White theater critic accused of racism in her reviews — and a petition is demanding punishment
An online petition accuses Hedy Weiss, longtime theater critic for the Chicago Sun-Times, of racism in her reviews — and is demanding a punishment be exacted.
And the penalty can be carried out by theaters around the city: They should cease inviting Weiss to productions and stop giving her media passes, the petition states. If she wants in, Weiss has to pay for her own ticket.
The Chicago Theater Accountability Coalition, author of the petition, notes that the city’s artists “have worked hard to create a safe, healthy environment to practice art in” and that Weiss “has proven that she is not willing to work with us to create a positive environment. She has proven this repeatedly with the racism, homophobia, and body shaming found in her reviews. She has proven this by never, not once, apologizing to a party injured by her words.”
The petition, launched a week ago, has attracted nearly 3,600 signatures as of Thursday morning.
Weiss reportedly has a history of penning provocative reviews, but at issue now is her response to a play called “Pass Over,” which in part deals with police harassment of young black men.
“To be sure, no one can argue with the fact that this city (and many others throughout the country) has a problem with the use of deadly police force against African-Americans,” Weiss wrote. “But, for all the many and varied causes we know so well, much of the lion’s share of the violence is perpetrated within the community itself. [Play creator Antoinette] Nwandu’s simplistic, wholly generic characterization of a racist white cop (clearly meant to indict all white cops) is wrong-headed and self-defeating.”
Weiss said that such elements contributes to a production that “ends up clubbing its audience over the head.”
The famed Steppenwolf Theatre, which put on “Pass Over,” wasn’t happy with Weiss’ review, either. An emailed statement to the Chicago Tribune spells that out:
We denounce the viewpoints expressed in some of these reviews as they fail to acknowledge the very systemic racism that “Pass Over” addresses directly. Particularly egregious are the comments from Sun-Times critic Hedy Weiss, whose critical contribution has, once again, revealed a deep-seated bigotry and a painful lack of understanding of this country’s historic racism. Her contribution is actively working against the kind of theater we are striving to be.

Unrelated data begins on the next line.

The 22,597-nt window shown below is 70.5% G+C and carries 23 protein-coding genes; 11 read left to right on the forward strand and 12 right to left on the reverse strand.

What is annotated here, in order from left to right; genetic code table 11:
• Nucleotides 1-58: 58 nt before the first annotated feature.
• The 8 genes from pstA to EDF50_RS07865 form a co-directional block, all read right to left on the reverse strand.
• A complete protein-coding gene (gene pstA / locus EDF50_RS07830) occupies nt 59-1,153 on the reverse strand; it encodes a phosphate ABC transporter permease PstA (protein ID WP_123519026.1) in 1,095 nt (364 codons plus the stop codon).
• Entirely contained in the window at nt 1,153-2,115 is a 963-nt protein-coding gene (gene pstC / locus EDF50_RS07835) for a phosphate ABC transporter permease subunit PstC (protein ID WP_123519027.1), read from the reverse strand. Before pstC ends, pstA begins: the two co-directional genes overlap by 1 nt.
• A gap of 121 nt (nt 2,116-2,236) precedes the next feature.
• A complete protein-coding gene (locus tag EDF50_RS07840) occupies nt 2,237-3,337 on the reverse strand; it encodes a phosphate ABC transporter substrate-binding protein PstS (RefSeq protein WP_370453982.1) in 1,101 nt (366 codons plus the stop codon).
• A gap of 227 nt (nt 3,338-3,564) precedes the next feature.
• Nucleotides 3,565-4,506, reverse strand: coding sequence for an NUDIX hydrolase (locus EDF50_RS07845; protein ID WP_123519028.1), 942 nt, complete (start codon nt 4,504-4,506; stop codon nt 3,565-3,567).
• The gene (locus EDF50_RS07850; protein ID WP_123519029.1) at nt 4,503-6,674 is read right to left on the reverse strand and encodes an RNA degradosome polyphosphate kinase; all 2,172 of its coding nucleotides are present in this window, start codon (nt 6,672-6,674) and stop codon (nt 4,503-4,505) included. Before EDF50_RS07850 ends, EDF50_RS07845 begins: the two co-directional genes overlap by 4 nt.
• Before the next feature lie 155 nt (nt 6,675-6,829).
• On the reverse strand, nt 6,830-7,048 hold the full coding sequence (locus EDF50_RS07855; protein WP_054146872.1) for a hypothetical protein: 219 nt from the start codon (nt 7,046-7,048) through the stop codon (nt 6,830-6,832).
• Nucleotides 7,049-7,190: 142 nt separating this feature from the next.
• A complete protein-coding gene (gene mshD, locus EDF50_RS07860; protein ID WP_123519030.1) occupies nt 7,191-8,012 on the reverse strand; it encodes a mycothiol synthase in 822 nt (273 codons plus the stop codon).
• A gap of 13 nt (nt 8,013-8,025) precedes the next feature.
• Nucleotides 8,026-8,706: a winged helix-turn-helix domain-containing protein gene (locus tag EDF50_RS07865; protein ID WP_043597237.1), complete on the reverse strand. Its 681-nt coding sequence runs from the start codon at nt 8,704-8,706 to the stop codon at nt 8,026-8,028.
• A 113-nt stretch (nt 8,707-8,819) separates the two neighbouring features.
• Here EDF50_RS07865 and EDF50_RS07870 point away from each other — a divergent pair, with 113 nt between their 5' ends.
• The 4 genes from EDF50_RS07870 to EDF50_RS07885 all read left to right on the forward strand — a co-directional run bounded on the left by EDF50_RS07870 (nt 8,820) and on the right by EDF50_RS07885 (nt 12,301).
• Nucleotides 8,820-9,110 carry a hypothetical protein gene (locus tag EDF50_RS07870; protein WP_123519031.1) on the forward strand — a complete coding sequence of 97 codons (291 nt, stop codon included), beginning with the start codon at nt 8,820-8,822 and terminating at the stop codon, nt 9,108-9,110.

Kirstin Franklin, co-artistic director of Akvavit Theatre, told the Tribune that an invite was sent to the Sun-Times for the theater’s upcoming production of “Hitler on the Roof” prior to the petition’s circulation — and that she prefers the paper send a reviewer other than Weiss. Or Weiss can buy her own ticket.
“I agree that it’s important that we have freedom of press,” Franklin told the Tribune, “and that they’re able to speak their opinion, but it’s also important for editors to really look at what is being printed and to say, ‘Will words from this hurt a specific person?’ or ‘Will words from this review hurt a specific group of people?’ I think that’s important.”
Weiss told the Columbia Journalism Review in an emailed statement: “All I can say is that the theater is obviously not exempt from the general state of the world right now. And none of it is very pretty.”
The Sun-Times has not commented on the issue.
But alternative weekly the Chicago Reader published a “defense of Hedy Weiss,” with writer Deanna Isaacs noting that the “eager herd brutality” she sees in social media regarding Weiss “brings to mind something very nasty and much older than the internet. Something like a witch hunt.”
The Tribune ran an editorial Monday defending the critic from its rival paper. But a reader replied with a letter to the editor calling out the Tribune’s “misleading, glib editorial” that failed to recognize “Weiss’ pattern of, at best, racially tone-deaf criticism.”
Bill Wyman, a longtime arts critic, penned the CJR piece about the controversy surrounding Weiss and said “at their worst” her “remarks betray a strident and somewhat simplistic political bent from the right of the mainstream. But it’s probably safe to say that most theater critics are liberal, and have presumably contributed their own stridency from time to time.”
He also blasts the Change.org petition, calling its first sentence — “a safe, healthy environment to practice art in” — as “as out of touch as any of Weiss’s remarks.”
“Theater is, of course, a highly public endeavor, and the world outside is a big bad place, with lions and tigers and critics who have opinions,” Wyman concludes. “If its practitioners want safety, they should practice their craft behind closed doors.”